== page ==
extended to its courts. 

John Sevier, who had already won the es 
teem and respect of his neighbors, and two 
other citizens from Watauga were chosen as 
delegates to the Constitutional Convention 
which met at Halifax, North Carolina, No 
vember 12, 1776. In the Declaration of Rights 
adopted by the Convention, we find, in the 
clause defining the State limits, this sentence : 
" That it shall not be so construed as to pre 
vent the establishment of one or more govern 
ments westward of this State, by consent of 
the Legislature." This clause, introduced by 
Sevier himself, shows clearly that he was thus 
early musing a project for founding a com 
monwealth in the great Mississippi Valley. 



THE British Superintendent of Southern 
Indian Affairs at this time was John Stuart, 
a man well aware of the opposition to British 
aggressions developing in the Watauga settle 
ments and of the activity of the Wataugans 
in their preparations for resistance. To de 
feat these preparations, he conceived a plan 
for a simultaneous attack of the British and 
the Indians upon the Americans. According 
to this plan, Sir Peter Parker was to capture 
Charleston, South Carolina, with the king s 
fleet, and land an army here under Sir^Htenry 
Clinton, to sweep everything along the coast, 
while the Indians were to fall upon the fron 
tier settlements. The plan was laid before 
the British Cabinet and was adopted by the 
British Parliament despite the opposition of 
Lord Chatham. Alexander Cameron, a 
Scotchman, and a subordinate of John Stuart, 
was sent among the Indians with such mer 
chandise and trinkets as would appeal to them 
in order to gain their sympathy and support. 


News of the British war-plan reached the 
ears of Nancy Ward, a Cherokee squaw, who 
was well known to the settlers, and whose 
home was at Echota, the chief village of the 
Cherokees. This woman was the prophetess 
of the Cherokees, but she always had a kindly 
feeling for the white people and befriended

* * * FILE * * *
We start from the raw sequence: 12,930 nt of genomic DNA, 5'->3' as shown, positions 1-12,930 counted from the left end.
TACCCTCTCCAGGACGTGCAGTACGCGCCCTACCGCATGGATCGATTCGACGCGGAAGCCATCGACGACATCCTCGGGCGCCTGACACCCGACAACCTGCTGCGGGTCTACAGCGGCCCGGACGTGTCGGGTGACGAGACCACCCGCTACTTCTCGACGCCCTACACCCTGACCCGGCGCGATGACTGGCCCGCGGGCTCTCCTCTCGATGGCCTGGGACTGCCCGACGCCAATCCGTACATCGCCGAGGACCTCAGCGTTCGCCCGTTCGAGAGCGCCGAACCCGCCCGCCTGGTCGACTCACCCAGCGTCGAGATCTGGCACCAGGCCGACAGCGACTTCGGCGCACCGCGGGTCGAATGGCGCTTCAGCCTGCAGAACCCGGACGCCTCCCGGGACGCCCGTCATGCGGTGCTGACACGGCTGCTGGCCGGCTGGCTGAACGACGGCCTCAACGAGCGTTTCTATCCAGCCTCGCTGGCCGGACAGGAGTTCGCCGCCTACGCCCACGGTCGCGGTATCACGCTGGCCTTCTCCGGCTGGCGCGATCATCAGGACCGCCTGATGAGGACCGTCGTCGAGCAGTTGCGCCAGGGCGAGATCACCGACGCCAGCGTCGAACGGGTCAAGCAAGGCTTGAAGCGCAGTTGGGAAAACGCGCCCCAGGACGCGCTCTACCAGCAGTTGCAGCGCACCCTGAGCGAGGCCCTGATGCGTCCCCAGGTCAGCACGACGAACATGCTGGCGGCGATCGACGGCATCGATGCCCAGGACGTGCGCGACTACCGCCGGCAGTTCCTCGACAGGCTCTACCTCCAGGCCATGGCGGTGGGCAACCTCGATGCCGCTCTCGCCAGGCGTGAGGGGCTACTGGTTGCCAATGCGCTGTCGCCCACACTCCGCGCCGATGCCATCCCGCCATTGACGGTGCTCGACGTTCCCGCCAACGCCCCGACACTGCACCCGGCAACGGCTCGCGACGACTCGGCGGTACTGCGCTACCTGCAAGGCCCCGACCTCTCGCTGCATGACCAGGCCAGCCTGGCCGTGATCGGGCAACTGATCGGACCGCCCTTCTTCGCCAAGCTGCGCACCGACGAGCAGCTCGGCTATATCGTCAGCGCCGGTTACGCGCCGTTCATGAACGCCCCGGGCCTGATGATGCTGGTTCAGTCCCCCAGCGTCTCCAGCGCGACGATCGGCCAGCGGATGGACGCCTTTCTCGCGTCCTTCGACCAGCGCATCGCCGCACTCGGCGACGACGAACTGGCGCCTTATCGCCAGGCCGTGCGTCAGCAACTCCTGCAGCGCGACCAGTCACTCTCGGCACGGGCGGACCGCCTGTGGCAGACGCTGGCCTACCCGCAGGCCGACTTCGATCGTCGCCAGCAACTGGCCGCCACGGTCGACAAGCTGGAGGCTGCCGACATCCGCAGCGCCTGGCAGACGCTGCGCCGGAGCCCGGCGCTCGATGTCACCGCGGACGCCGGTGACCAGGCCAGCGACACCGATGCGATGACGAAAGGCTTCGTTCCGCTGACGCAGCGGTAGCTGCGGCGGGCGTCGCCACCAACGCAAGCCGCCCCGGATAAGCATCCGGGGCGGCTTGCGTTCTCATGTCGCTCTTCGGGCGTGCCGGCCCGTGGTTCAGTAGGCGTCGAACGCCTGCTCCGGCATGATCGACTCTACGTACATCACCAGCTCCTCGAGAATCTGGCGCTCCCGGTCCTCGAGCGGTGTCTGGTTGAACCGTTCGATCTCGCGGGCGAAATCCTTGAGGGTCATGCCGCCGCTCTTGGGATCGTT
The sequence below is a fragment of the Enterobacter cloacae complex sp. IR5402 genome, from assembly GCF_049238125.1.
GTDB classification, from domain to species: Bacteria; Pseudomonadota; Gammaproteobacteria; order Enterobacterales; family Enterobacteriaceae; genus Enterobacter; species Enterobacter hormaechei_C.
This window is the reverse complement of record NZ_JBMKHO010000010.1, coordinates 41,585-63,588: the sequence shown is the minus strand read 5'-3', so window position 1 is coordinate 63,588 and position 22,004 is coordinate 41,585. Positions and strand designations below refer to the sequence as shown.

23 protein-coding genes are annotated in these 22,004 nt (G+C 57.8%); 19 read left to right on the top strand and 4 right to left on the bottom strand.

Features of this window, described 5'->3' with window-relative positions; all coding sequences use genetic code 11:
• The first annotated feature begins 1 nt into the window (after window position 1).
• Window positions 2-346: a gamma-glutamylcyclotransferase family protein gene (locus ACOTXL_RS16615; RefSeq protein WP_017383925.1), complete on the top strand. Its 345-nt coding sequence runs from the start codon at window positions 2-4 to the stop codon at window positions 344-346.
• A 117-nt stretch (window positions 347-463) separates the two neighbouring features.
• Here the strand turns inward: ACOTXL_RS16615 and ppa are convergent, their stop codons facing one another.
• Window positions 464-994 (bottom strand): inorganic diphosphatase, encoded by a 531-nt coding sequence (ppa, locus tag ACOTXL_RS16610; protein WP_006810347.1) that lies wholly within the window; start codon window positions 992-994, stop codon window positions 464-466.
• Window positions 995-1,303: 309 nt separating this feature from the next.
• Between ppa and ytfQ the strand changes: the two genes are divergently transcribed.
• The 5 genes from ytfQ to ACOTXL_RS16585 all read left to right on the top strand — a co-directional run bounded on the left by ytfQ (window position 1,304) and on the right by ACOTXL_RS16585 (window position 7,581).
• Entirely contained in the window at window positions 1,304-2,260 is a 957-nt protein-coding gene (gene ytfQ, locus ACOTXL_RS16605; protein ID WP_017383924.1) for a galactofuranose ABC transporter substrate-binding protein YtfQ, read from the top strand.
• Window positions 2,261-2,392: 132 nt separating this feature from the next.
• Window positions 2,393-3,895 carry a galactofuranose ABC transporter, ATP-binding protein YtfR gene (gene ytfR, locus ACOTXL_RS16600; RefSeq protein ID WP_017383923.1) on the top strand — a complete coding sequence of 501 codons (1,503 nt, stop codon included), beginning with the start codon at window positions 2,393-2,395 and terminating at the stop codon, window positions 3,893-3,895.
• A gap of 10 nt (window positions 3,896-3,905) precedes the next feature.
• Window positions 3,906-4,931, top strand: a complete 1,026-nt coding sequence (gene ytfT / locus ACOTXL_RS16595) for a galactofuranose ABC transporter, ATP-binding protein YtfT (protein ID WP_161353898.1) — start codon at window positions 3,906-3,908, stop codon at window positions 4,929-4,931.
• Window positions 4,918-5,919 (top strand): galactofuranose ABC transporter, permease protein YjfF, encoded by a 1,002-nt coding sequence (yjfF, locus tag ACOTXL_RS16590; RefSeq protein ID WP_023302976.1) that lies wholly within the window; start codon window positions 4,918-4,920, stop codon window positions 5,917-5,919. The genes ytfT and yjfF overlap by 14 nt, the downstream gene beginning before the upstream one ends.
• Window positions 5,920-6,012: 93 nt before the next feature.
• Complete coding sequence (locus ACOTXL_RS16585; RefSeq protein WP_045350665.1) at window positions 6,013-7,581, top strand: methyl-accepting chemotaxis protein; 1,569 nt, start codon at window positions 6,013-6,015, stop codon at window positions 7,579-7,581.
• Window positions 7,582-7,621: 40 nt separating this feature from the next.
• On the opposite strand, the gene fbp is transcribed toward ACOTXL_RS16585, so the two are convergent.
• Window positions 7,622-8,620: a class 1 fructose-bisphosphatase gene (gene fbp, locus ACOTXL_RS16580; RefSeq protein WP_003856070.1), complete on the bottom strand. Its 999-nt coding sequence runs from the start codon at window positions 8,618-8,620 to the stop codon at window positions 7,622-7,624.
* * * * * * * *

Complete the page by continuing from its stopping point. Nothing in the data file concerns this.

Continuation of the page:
them in every way she could. Her father was 
an English officer, and her mother was a sis 
ter of the Indian chief, Atta-culla-culla. She 
sent news of the intended attack to the white 
men by her old friend Isaac Thomas, a trader, 
and the settlers made hasty preparation for 

Though most of the western settlers were 
Whigs, patriots espousing the cause of the 
colonists, it was rumored among the Watau- 
gans that several Tories, as those in sympathy 
with the British were called, were living at 
Nolichucky. Without delay a large number 
of men from Holston, Carter s Valley, and 
Watauga went to Brown s store and forced 
the suspected Tories to take the oath of al 
legiance to the common cause. About this 
time the murder of Boyd and Dogget, two 
traders who were returning from the Indian 
villages, served to inflame the people still 
more and to hurry their defensive measures 
to completion. Several forts were built, and 


the people hurried into them for safety. 
Everything in the Indian villages was astir 
with the preparations for war. War-belts 
were received from other tribes, and a con 
certed movement was developing rapidly. 
Early in July, 1776, messengers brought to 
the Wataugans tidings of the Indians ap 
proach. John Sevier at once sent the follow 
ing message to the Virginia Committee: 

Fort Lee, July n, 1776. 

Dear Gentlemen: Isaac Thomas, William Falling, 
Jaret Williams, and one more, have this moment come